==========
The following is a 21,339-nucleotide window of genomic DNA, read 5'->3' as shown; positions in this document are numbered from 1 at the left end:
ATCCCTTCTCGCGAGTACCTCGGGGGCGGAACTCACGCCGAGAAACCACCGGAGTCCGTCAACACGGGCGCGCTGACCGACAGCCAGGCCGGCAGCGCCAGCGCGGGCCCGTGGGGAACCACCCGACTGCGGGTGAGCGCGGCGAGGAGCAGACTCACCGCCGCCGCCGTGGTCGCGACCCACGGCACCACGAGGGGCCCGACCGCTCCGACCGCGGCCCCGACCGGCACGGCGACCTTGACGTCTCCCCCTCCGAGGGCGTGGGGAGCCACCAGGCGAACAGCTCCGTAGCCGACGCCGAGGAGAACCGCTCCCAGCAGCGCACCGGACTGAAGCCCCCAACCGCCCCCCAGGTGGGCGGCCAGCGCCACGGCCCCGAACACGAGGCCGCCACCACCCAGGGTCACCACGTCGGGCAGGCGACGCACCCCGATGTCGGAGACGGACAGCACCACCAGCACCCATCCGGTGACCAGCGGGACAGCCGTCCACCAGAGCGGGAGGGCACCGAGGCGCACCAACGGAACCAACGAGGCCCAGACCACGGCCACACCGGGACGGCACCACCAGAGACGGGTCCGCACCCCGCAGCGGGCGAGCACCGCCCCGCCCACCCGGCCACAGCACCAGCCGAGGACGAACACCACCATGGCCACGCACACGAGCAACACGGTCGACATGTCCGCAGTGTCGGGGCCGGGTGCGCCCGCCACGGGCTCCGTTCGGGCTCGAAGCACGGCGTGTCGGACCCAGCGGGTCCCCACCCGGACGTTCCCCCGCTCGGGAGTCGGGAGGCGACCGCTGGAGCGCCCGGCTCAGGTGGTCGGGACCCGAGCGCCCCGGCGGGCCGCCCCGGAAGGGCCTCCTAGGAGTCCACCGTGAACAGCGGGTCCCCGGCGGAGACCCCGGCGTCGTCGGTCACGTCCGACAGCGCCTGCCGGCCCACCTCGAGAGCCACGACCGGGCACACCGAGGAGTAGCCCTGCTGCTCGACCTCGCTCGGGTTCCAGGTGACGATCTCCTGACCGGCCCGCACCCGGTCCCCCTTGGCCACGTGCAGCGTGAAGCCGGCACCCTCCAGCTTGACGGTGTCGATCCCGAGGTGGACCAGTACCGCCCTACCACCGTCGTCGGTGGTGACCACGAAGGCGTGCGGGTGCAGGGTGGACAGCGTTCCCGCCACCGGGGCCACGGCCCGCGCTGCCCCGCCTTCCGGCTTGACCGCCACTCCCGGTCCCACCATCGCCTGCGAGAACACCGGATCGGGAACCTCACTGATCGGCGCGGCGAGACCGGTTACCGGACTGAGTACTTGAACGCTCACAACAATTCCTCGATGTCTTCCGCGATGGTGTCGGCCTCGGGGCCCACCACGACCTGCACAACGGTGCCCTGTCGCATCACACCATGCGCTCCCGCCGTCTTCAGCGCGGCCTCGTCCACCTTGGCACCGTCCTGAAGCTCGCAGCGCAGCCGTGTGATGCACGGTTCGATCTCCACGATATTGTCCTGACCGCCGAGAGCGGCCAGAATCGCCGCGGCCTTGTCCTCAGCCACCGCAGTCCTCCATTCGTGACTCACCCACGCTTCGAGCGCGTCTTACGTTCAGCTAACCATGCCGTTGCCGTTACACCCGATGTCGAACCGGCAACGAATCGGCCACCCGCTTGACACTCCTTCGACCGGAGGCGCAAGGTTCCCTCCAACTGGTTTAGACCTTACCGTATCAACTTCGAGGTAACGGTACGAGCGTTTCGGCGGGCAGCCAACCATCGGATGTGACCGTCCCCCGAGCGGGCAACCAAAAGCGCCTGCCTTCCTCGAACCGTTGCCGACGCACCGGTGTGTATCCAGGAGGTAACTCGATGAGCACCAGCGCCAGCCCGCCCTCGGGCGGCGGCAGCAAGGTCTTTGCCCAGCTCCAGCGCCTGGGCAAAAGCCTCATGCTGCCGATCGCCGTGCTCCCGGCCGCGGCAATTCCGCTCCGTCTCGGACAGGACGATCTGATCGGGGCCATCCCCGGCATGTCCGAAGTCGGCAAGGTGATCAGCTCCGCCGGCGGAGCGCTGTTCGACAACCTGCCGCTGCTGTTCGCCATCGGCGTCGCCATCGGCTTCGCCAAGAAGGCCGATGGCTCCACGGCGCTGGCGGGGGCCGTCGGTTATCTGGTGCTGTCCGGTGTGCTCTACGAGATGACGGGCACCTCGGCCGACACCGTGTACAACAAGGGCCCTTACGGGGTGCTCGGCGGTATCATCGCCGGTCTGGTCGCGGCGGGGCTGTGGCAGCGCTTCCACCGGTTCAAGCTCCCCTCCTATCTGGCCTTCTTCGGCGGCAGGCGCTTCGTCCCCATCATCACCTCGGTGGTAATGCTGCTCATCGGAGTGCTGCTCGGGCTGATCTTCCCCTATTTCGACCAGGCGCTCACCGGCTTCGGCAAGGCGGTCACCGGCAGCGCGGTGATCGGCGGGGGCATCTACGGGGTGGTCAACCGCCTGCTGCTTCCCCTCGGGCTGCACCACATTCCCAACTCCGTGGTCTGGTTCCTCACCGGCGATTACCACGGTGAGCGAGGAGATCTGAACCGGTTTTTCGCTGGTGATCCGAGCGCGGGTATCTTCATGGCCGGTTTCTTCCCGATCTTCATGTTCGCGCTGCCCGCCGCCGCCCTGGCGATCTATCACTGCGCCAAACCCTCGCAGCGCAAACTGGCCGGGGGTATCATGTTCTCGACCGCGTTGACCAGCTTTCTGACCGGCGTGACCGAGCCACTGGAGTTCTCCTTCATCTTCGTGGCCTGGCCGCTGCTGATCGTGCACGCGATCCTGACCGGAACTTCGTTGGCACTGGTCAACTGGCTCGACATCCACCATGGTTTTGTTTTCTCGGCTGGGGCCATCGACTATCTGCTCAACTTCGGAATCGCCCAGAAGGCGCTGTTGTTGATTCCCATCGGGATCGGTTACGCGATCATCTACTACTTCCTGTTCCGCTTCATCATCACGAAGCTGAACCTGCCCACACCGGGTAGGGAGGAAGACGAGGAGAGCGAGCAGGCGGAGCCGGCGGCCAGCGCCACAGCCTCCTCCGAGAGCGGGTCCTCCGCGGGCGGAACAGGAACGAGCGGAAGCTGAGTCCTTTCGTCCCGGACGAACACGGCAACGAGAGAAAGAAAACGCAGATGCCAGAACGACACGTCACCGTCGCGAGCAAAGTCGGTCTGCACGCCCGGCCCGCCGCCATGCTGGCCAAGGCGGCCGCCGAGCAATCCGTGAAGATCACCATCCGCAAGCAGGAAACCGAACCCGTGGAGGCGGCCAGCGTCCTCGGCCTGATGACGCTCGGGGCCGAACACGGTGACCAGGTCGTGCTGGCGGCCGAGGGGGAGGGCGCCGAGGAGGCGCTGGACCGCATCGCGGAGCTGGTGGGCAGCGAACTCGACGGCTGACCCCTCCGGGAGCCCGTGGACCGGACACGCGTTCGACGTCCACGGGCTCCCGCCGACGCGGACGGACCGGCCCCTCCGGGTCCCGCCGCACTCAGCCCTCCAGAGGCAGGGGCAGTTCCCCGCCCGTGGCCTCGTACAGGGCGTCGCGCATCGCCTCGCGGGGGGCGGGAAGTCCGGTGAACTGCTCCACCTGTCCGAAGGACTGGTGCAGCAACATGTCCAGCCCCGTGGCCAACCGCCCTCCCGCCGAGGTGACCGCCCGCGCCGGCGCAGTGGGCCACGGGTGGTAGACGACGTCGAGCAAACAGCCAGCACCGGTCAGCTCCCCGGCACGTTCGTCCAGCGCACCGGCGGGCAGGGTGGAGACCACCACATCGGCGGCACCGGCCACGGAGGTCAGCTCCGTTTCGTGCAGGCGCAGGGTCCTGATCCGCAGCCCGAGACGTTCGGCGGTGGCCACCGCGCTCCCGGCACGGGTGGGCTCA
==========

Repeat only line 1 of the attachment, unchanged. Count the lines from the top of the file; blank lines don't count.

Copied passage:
The following is a 21,339-nucleotide window of genomic DNA, read 5'->3' as shown; positions in this document are numbered from 1 at the left end: